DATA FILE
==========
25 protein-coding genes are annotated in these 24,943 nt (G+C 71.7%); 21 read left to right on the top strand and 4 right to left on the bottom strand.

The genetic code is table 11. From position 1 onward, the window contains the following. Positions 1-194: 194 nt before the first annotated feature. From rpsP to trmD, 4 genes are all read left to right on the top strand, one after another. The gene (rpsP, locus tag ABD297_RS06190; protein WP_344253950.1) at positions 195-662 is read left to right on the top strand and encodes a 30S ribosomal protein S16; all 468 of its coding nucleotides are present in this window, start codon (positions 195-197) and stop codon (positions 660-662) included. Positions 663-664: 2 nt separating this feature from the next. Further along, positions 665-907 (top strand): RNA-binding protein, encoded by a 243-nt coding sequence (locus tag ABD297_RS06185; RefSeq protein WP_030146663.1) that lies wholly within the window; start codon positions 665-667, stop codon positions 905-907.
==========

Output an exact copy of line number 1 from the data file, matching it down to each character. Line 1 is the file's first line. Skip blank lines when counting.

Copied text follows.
25 protein-coding genes are annotated in these 24,943 nt (G+C 71.7%); 21 read left to right on the top strand and 4 right to left on the bottom strand.